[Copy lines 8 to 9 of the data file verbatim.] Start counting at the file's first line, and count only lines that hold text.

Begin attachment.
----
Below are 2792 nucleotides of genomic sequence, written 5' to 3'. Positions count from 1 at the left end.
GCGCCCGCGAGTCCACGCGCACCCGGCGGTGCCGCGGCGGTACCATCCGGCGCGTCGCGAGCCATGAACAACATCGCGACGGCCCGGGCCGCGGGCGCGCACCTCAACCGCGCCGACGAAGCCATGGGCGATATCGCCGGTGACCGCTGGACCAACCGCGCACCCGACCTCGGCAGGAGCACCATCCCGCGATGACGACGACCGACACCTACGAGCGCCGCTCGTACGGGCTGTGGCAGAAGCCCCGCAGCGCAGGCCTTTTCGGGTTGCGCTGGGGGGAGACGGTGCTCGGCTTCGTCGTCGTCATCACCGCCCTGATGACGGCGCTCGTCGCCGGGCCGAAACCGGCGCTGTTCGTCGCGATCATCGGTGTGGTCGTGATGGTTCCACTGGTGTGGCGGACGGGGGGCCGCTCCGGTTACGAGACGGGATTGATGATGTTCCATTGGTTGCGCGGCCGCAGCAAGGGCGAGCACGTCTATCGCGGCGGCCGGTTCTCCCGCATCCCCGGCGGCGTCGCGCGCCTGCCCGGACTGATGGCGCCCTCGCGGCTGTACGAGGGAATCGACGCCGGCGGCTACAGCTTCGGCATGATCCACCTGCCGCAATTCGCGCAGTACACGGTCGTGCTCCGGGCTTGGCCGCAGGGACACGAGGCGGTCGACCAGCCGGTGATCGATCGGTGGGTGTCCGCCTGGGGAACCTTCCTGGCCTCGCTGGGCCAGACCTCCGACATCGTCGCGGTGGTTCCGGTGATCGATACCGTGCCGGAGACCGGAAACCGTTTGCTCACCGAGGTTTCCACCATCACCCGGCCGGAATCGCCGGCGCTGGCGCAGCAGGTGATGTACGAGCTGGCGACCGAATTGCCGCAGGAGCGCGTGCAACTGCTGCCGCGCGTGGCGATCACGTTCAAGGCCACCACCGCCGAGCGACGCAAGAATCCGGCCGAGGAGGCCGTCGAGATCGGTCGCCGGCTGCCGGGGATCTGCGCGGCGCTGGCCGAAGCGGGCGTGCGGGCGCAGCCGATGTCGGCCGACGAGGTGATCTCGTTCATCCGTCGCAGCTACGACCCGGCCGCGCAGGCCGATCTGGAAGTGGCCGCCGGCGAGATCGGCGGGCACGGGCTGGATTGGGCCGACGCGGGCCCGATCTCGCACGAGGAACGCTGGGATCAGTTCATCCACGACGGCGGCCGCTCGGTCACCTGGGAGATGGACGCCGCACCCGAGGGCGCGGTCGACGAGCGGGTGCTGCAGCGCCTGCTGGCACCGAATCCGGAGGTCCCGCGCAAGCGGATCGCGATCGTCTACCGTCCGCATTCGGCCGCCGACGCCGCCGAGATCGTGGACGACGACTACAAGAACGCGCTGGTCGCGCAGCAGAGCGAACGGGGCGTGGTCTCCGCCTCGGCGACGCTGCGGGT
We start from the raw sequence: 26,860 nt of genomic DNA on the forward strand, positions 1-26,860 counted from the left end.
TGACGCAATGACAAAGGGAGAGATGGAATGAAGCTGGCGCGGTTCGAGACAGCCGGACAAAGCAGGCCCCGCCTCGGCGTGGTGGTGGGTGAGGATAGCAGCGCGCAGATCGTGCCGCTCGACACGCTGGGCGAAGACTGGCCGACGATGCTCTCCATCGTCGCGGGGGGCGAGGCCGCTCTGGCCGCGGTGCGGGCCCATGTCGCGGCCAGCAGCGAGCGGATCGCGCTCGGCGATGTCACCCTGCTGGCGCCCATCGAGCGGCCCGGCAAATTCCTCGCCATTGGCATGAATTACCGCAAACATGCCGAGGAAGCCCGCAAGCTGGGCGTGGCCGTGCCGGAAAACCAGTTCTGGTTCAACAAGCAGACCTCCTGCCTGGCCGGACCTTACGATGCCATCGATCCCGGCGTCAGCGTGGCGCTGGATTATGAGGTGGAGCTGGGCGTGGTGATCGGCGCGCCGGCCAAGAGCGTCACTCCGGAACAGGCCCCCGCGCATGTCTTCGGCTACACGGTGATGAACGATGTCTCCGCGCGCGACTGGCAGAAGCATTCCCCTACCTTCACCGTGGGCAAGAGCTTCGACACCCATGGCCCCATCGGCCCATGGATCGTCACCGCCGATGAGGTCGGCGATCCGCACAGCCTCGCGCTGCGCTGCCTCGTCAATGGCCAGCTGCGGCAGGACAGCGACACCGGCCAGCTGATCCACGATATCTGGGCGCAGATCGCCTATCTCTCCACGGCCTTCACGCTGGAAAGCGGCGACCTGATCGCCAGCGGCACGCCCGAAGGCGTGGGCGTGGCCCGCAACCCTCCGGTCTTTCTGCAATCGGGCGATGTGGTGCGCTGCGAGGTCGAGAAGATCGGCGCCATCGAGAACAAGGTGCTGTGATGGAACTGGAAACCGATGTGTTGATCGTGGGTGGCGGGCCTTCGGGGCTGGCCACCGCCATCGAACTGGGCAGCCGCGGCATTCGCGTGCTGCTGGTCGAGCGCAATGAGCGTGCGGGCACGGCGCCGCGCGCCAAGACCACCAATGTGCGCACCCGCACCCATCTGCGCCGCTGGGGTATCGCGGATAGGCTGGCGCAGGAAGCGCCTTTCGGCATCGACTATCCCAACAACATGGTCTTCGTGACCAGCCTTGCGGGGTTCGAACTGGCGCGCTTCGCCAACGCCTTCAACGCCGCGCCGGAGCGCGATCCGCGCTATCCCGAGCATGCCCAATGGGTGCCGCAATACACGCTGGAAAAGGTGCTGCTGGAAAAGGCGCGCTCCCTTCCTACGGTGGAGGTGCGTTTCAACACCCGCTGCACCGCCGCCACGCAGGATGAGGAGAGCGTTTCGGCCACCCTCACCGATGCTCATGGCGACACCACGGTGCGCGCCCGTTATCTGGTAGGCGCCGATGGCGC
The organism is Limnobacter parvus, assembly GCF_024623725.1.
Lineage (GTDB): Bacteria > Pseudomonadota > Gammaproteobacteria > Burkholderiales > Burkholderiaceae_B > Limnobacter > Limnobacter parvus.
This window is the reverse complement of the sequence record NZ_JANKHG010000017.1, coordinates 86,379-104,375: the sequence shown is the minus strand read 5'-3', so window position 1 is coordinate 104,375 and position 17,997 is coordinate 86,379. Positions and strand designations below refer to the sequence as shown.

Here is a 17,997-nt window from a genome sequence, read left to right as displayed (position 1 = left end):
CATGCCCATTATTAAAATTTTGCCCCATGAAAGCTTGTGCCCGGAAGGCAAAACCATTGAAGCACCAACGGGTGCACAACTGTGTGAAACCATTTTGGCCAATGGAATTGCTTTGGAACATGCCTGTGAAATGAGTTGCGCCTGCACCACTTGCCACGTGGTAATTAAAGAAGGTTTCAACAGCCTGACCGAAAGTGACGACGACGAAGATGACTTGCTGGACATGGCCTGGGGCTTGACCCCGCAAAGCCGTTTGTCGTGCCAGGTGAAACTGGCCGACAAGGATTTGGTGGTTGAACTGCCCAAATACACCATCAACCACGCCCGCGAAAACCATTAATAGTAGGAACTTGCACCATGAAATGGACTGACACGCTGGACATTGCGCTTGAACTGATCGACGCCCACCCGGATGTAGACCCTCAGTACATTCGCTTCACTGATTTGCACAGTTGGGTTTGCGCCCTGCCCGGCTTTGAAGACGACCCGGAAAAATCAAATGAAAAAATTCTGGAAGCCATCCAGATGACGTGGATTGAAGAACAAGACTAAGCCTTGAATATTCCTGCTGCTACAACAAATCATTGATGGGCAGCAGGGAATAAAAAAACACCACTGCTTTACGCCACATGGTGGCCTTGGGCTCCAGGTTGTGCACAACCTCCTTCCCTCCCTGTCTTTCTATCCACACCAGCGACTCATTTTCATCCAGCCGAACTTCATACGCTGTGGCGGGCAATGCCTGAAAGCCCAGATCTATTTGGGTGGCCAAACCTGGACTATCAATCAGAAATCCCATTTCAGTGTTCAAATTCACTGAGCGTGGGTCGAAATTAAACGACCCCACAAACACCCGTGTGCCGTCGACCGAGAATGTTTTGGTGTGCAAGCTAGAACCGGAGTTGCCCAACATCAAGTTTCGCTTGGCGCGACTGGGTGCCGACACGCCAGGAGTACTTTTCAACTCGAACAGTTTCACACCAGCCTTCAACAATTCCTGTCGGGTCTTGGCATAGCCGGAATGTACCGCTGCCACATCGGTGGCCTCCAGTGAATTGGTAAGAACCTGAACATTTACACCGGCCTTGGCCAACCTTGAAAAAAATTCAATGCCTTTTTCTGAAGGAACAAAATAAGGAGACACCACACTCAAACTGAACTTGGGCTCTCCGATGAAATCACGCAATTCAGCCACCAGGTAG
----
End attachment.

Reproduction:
Here is a 17,997-nt window from a genome sequence, read left to right as displayed (position 1 = left end):
CATGCCCATTATTAAAATTTTGCCCCATGAAAGCTTGTGCCCGGAAGGCAAAACCATTGAAGCACCAACGGGTGCACAACTGTGTGAAACCATTTTGGCCAATGGAATTGCTTTGGAACATGCCTGTGAAATGAGTTGCGCCTGCACCACTTGCCACGTGGTAATTAAAGAAGGTTTCAACAGCCTGACCGAAAGTGACGACGACGAAGATGACTTGCTGGACATGGCCTGGGGCTTGACCCCGCAAAGCCGTTTGTCGTGCCAGGTGAAACTGGCCGACAAGGATTTGGTGGTTGAACTGCCCAAATACACCATCAACCACGCCCGCGAAAACCATTAATAGTAGGAACTTGCACCATGAAATGGACTGACACGCTGGACATTGCGCTTGAACTGATCGACGCCCACCCGGATGTAGACCCTCAGTACATTCGCTTCACTGATTTGCACAGTTGGGTTTGCGCCCTGCCCGGCTTTGAAGACGACCCGGAAAAATCAAATGAAAAAATTCTGGAAGCCATCCAGATGACGTGGATTGAAGAACAAGACTAAGCCTTGAATATTCCTGCTGCTACAACAAATCATTGATGGGCAGCAGGGAATAAAAAAACACCACTGCTTTACGCCACATGGTGGCCTTGGGCTCCAGGTTGTGCACAACCTCCTTCCCTCCCTGTCTTTCTATCCACACCAGCGACTCATTTTCATCCAGCCGAACTTCATACGCTGTGGCGGGCAATGCCTGAAAGCCCAGATCTATTTGGGTGGCCAAACCTGGACTATCAATCAGAAATCCCATTTCAGTGTTCAAATTCACTGAGCGTGGGTCGAAATTAAACGACCCCACAAACACCCGTGTGCCGTCGACCGAGAATGTTTTGGTGTGCAAGCTAGAACCGGAGTTGCCCAACATCAAGTTTCGCTTGGCGCGACTGGGTGCCGACACGCCAGGAGTACTTTTCAACTCGAACAGTTTCACACCAGCCTTCAACAATTCCTGTCGGGTCTTGGCATAGCCGGAATGTACCGCTGCCACATCGGTGGCCTCCAGTGAATTGGTAAGAACCTGAACATTTACACCGGCCTTGGCCAACCTTGAAAAAAATTCAATGCCTTTTTCTGAAGGAACAAAATAAGGAGACACCACACTCAAACTGAACTTGGGCTCTCCGATGAAATCACGCAATTCAGCCACCAGGTAG